Columbus Day or Indigenous Peoples' Day? Behind the movement to change the holiday

Today is Columbus Day in the United States, but at the state and local level, many are celebrating other holidays in its place, including around Michigan.

1492: Christopher Columbus leaves Palos de la Frontera, Spain, with three ships. The voyage would lead him to what is now known as the Americas.
1492: Christopher Columbus leaves Palos de la Frontera, Spain, with three ships. The voyage would lead him to what is now known as the Americas.

Morning Musings 🤔

You've probably read my complaints about made up holidays, like "National Cutting Board Day," but I'm actually in favor of more meaningful holidays.

Why not mark great accomplishments and impacts by people, or groups of people, in human history? Holiday declarations are a yearly reminder of those impacts.

For instance, Martin Luther King Jr. Day is a yearly reminder to reflect on civil rights in our country, and the movement that pushed us in the right direction. 

We need more days like that. In a busy, fast-moving world, sometimes it's useful and healthy to sit back, remember our past, reflect, and use it to make our future even better.

- Ken Haddad (Have something to say or a topic idea? Contact me: Email | Twitter)


Morning Dive 🏊

In the last decade, many cities - and some states - have replaced Columbus Day with a different holiday, mostly Indigenous Peoples' Day. Some celebrate Veterans instead of Columbus. Some celebrate both Columbus Day and Indigenous Peoples' Day.

Just last week, Michigan Gov. Whitmer declared Oct. 14 Indigenous Peoples' Day in the state. The resolution states that Indigenous Peoples Day "shall be used to reflect upon the ongoing struggles of Indigenous peoples on this land, and to celebrate the thriving cultures and values that the Odawa, Ojibwe, Potawatomi, and other indigenous peoples contribute to society."

Dozens of other cities and entire states, including Minnesota, Alaska, Vermont and Oregon, have also replaced Columbus Day with Indigenous Peoples Day. Hawaii celebrates Discoverers' Day on the second Monday of October. And South Dakota celebrates Native American Day.

How the movement started


Indigenous Peoples Day was first proposed in 1977 by a delegation of Native Nations to the United Nations-sponsored International Conference on Discrimination Against Indigenous Populations in the Americas.

South Dakota was the first to mark the change back in 1989. An acknowledgment of the South Dakota Indians came in 1990 when Governor Mickelson and representatives of South Dakota's nine tribal governments proclaimed 1990 a Year of Reconciliation and called for the first Native American Day observance to be held to honor Native Americans.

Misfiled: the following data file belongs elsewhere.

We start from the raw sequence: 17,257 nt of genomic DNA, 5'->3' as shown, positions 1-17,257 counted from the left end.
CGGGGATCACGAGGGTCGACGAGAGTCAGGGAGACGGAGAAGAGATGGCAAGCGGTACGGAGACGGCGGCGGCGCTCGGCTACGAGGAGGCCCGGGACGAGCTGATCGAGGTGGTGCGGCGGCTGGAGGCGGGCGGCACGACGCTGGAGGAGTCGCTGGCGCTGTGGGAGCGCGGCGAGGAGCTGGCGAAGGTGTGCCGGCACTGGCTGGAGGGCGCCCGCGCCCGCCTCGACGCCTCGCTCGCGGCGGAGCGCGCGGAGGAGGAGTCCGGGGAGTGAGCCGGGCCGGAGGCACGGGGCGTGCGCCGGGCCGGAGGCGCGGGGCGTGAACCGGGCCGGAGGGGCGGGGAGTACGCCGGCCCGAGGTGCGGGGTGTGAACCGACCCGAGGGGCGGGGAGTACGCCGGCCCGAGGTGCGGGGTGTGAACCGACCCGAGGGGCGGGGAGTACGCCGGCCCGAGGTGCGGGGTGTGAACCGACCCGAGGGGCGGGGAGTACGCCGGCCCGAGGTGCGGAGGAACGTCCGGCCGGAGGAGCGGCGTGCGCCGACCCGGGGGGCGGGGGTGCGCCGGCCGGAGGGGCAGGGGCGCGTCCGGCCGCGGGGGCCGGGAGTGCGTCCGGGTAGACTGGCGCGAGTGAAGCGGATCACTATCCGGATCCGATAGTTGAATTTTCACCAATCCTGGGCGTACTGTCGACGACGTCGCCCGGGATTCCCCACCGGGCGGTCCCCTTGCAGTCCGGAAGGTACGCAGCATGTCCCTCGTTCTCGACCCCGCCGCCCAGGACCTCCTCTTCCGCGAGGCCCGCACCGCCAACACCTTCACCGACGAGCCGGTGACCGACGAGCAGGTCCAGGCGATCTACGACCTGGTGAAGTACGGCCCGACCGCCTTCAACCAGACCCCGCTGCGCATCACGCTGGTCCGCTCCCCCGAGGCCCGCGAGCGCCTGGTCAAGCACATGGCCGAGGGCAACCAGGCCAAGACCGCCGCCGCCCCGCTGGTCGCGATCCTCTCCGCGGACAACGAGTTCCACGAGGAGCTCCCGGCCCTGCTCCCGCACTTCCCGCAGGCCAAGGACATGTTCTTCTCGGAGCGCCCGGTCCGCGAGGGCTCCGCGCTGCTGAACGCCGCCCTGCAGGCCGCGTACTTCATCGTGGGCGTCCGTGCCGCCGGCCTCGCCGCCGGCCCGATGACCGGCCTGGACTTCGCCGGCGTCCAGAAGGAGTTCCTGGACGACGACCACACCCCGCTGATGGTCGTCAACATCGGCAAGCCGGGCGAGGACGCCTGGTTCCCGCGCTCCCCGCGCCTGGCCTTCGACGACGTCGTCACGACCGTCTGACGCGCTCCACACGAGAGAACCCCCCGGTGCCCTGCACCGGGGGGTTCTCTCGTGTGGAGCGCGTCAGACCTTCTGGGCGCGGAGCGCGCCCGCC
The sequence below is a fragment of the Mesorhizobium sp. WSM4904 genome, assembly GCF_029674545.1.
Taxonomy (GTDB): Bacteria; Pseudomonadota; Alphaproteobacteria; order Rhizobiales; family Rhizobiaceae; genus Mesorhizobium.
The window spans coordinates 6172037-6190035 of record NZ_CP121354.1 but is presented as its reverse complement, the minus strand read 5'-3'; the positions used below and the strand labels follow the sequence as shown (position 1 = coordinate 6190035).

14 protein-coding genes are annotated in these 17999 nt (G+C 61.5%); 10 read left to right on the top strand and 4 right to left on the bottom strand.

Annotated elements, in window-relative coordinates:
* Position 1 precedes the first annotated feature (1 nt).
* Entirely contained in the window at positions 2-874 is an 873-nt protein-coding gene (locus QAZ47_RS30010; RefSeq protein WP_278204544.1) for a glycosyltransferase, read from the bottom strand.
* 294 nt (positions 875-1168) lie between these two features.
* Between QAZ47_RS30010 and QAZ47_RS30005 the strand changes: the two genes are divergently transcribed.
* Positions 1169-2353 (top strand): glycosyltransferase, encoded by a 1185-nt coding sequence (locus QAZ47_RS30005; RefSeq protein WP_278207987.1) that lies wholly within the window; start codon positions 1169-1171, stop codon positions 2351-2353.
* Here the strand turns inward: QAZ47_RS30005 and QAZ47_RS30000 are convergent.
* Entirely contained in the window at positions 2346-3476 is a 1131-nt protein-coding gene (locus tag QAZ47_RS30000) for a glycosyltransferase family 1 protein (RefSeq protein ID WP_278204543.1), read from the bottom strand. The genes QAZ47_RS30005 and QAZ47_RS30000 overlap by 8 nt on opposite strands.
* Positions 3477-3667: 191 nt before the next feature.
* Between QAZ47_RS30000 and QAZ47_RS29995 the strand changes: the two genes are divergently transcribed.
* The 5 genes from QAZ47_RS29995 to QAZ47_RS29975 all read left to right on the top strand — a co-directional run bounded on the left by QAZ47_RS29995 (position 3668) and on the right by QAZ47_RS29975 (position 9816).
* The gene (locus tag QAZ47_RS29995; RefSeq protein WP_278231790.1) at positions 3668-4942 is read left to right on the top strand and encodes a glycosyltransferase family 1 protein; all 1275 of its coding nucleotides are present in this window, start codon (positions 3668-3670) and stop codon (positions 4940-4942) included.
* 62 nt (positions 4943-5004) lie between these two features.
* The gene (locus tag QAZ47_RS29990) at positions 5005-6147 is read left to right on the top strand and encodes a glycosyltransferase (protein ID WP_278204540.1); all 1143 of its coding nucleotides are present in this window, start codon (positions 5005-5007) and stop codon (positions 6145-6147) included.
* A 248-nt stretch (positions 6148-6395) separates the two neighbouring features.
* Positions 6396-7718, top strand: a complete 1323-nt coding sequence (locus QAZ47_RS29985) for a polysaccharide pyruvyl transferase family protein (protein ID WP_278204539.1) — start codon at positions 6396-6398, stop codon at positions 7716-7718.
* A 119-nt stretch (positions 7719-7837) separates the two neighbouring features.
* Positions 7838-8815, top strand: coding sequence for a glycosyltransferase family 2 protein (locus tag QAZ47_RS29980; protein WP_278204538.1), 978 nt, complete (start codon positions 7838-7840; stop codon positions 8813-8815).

It was hoped that this acknowledgment would help to inform the general public about Indian heritage and the problems that are confronted by Indians in South Dakota.

It was  later passed in Berkeley, California, in 1992, to coincide with the 500th anniversary of the arrival of Christopher Columbus to the Americas. Two years later, Santa Cruz, California, instituted the holiday, and in the 2010s, more and more cities and states started to adopt the change.


So what did Columbus really do?

He wasn't the first to discover the New World, the term generally used to refer to the modern-day Americas. Indigenous people had been living there for centuries by the time Columbus arrived in 1492.

He wasn't the first European in the New World, either. Leif Eriksson and the Vikings beat him to it five centuries earlier. But Columbus did pave the way for the "European exploration, exploitation, and colonization of the Americas," according to the Encyclopedia Britannica.

While many schoolchildren learn about the Niña, the Pinta and the Santa Maria, less appealing details of Columbus' journeys include the enslavement of Native Americans and the spread of deadly diseases.

The indigenous societies of the Americas "were decimated by exposure to Old World diseases, crumbling under the weight of epidemic," historian David M. Perry wrote.

"Columbus didn't know that his voyage would spread diseases across the continents, of course, but disease wasn't the only problem. ... He also took slaves for display back home and to work in his conquered lands."


But there's no doubt that Columbus' voyages "had an undeniable historical impact, sparking the great age of Atlantic exploration, trade and eventually colonization by Europeans," Perry wrote.

Either way -- the bank is closed today.

Chatter 🗣️

Housekeeping 🧹

Hey, if you like this newsletter, let us know. We'd love your feedback. We also offer several other newsletters that probably cater to at least one of your interests -- unless you're only interested in mechanical pencils. We don't have one for mechanical pencils. Sorry.

- Ken Haddad (Have something to say or a topic idea? Contact me: Email | Twitter)

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